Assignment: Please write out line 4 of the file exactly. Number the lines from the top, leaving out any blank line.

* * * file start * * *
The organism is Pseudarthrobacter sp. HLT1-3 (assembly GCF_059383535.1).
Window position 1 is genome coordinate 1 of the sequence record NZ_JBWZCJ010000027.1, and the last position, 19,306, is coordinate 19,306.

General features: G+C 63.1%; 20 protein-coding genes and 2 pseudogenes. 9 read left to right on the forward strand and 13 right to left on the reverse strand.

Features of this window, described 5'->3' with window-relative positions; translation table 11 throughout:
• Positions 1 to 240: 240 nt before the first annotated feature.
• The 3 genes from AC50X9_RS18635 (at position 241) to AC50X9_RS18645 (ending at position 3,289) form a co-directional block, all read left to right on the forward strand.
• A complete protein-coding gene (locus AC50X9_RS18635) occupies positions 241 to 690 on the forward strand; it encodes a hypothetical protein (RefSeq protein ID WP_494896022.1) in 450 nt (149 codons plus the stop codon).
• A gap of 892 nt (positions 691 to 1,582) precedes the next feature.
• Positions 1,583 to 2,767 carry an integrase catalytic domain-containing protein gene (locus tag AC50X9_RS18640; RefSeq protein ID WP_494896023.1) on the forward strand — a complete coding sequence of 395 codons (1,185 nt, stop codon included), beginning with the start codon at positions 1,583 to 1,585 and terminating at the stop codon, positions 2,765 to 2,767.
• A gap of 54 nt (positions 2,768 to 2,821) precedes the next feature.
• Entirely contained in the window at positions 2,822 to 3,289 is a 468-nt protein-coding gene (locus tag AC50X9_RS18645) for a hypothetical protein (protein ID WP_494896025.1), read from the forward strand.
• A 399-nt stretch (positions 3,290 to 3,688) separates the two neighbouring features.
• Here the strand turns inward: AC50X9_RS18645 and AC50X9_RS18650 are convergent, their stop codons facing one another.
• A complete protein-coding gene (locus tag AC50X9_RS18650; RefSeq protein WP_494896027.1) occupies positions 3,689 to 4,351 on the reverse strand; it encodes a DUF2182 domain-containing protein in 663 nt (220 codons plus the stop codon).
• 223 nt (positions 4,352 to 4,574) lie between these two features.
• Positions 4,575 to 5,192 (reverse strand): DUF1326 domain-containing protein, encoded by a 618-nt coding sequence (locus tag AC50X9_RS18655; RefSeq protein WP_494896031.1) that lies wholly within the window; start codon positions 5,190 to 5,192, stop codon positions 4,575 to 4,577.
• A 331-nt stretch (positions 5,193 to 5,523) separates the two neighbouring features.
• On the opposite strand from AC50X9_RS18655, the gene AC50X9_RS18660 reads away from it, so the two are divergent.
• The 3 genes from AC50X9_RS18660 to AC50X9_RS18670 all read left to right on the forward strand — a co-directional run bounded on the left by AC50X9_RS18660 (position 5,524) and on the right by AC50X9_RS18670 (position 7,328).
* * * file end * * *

Features of this window, described 5'->3' with window-relative positions; translation table 11 throughout: